“One of Bill’s most distasteful conversation routines consisted of detailed bulletins on the state of his bowels. “Sometimes it gets so I have to reach my fingers in and pull it out. Hard as porcelain, you understand. The pain is terrible.” This might be a by product of opiate consumption.
Before long, Bill thinks he is about to get busted, and leaves for Texas. By the time he gets near Lexington, he has junk sickness. He checks into an institution to receive the cure. We learn a new word… shmecker is a user of heroin. Bill leaves the Lexington facility without completing the cure. The next stop is New Orleans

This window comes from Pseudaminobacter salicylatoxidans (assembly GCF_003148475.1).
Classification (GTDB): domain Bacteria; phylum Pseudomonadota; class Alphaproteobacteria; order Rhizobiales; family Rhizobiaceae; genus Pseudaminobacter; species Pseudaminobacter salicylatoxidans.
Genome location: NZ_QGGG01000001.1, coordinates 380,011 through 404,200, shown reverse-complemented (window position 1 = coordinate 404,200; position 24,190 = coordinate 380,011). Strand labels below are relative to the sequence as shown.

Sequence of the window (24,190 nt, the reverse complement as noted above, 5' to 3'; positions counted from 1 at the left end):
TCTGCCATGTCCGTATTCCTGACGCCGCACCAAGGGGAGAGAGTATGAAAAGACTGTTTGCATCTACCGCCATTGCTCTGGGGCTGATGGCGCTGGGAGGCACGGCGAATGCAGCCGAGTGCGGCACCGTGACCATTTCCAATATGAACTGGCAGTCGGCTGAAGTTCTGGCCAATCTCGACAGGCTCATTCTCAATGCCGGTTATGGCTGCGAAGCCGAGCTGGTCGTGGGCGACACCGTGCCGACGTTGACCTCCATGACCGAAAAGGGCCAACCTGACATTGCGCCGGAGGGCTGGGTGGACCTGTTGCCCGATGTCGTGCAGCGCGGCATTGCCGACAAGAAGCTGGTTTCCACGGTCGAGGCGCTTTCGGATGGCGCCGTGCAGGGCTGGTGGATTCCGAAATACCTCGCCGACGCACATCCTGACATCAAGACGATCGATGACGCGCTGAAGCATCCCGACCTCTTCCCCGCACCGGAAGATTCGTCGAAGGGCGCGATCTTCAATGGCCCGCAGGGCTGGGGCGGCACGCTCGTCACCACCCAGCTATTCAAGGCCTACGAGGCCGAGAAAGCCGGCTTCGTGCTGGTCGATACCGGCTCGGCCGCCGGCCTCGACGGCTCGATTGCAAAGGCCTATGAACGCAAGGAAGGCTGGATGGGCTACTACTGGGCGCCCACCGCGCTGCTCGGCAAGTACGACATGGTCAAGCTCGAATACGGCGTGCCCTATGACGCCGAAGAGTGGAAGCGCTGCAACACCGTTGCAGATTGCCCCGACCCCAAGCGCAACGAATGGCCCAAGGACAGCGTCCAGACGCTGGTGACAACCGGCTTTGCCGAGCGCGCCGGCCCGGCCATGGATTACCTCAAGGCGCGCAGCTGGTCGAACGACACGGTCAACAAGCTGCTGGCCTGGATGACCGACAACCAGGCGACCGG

“New Orleans was a strange town to me and I had no way of making a junk connection. Walking around the city, I spotted several junk neighborhoods: St. Charles and Poydras, the area around and above Lee Circle, Canal and Exchange Place. I don’t spot junk neighborhoods by the way they look, but by the feel, somewhat the same process by which a dowser locates hidden water. I am walking along and suddenly the junk in my cells moves and twitches like the dowser’s wand: “Junk here!”

WSB co wrote a musical, “The Black Rider.” The performer is Tom Waits, whose voice sounds like WSB. There is a song, Crossroads. This is probably not about Robert Johnson. In this song, we learn about a gun with magic bullets. In the moment of aiming, the gun turns into a dowser’s wand. The bullet goes where the bullet wants to go. Some say the magic bullet is a stand in for junk. When Junky was written, junk was not used as slang for peckers.